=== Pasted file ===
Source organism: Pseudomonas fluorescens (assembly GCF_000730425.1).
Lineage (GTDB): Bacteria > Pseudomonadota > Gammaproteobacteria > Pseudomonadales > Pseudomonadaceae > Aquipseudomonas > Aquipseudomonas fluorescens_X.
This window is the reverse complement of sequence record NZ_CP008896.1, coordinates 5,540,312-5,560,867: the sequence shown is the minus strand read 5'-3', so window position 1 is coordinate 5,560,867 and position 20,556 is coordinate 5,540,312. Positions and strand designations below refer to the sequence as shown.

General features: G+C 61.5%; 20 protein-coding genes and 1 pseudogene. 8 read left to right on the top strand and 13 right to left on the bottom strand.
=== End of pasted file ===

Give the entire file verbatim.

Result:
Source organism: Pseudomonas fluorescens (assembly GCF_000730425.1).
Lineage (GTDB): Bacteria > Pseudomonadota > Gammaproteobacteria > Pseudomonadales > Pseudomonadaceae > Aquipseudomonas > Aquipseudomonas fluorescens_X.
This window is the reverse complement of sequence record NZ_CP008896.1, coordinates 5,540,312-5,560,867: the sequence shown is the minus strand read 5'-3', so window position 1 is coordinate 5,560,867 and position 20,556 is coordinate 5,540,312. Positions and strand designations below refer to the sequence as shown.

General features: G+C 61.5%; 20 protein-coding genes and 1 pseudogene. 8 read left to right on the top strand and 13 right to left on the bottom strand.